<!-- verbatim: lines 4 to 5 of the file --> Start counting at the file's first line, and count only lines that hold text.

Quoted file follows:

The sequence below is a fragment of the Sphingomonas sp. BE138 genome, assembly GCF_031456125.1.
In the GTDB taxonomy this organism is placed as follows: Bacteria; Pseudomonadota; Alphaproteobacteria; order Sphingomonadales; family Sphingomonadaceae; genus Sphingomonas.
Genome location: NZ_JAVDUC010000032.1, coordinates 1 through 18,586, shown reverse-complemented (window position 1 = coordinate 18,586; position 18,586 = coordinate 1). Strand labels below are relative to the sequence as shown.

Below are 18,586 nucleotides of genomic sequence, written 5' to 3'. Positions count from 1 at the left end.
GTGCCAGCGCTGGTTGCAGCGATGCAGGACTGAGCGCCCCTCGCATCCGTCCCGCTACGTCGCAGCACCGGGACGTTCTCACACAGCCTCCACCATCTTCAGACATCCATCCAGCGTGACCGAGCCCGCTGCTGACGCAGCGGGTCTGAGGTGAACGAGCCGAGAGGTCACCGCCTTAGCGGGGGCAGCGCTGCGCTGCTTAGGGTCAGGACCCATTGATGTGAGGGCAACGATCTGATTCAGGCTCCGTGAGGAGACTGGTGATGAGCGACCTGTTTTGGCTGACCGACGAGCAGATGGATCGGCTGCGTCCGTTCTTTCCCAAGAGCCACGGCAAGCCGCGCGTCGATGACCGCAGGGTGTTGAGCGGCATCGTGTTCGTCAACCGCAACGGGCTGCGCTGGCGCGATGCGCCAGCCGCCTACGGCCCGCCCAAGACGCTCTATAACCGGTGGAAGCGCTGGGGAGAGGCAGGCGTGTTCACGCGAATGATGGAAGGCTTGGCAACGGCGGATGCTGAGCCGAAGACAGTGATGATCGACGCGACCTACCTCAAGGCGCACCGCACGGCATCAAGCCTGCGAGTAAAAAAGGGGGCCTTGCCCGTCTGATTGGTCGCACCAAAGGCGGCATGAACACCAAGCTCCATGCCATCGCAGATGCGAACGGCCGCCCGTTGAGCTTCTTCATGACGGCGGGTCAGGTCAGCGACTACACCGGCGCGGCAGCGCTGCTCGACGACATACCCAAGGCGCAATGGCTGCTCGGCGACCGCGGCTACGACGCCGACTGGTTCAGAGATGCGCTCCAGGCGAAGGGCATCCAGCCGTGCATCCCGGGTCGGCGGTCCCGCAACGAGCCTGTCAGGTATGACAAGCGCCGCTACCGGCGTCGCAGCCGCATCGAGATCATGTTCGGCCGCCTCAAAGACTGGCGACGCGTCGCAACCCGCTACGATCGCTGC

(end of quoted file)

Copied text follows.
Below are 18,586 nucleotides of genomic sequence, written 5' to 3'. Positions count from 1 at the left end.
GTGCCAGCGCTGGTTGCAGCGATGCAGGACTGAGCGCCCCTCGCATCCGTCCCGCTACGTCGCAGCACCGGGACGTTCTCACACAGCCTCCACCATCTTCAGACATCCATCCAGCGTGACCGAGCCCGCTGCTGACGCAGCGGGTCTGAGGTGAACGAGCCGAGAGGTCACCGCCTTAGCGGGGGCAGCGCTGCGCTGCTTAGGGTCAGGACCCATTGATGTGAGGGCAACGATCTGATTCAGGCTCCGTGAGGAGACTGGTGATGAGCGACCTGTTTTGGCTGACCGACGAGCAGATGGATCGGCTGCGTCCGTTCTTTCCCAAGAGCCACGGCAAGCCGCGCGTCGATGACCGCAGGGTGTTGAGCGGCATCGTGTTCGTCAACCGCAACGGGCTGCGCTGGCGCGATGCGCCAGCCGCCTACGGCCCGCCCAAGACGCTCTATAACCGGTGGAAGCGCTGGGGAGAGGCAGGCGTGTTCACGCGAATGATGGAAGGCTTGGCAACGGCGGATGCTGAGCCGAAGACAGTGATGATCGACGCGACCTACCTCAAGGCGCACCGCACGGCATCAAGCCTGCGAGTAAAAAAGGGGGCCTTGCCCGTCTGATTGGTCGCACCAAAGGCGGCATGAACACCAAGCTCCATGCCATCGCAGATGCGAACGGCCGCCCGTTGAGCTTCTTCATGACGGCGGGTCAGGTCAGCGACTACACCGGCGCGGCAGCGCTGCTCGACGACATACCCAAGGCGCAATGGCTGCTCGGCGACCGCGGCTACGACGCCGACTGGTTCAGAGATGCGCTCCAGGCGAAGGGCATCCAGCCGTGCATCCCGGGTCGGCGGTCCCGCAACGAGCCTGTCAGGTATGACAAGCGCCGCTACCGGCGTCGCAGCCGCATCGAGATCATGTTCGGCCGCCTCAAAGACTGGCGACGCGTCGCAACCCGCTACGATCGCTGC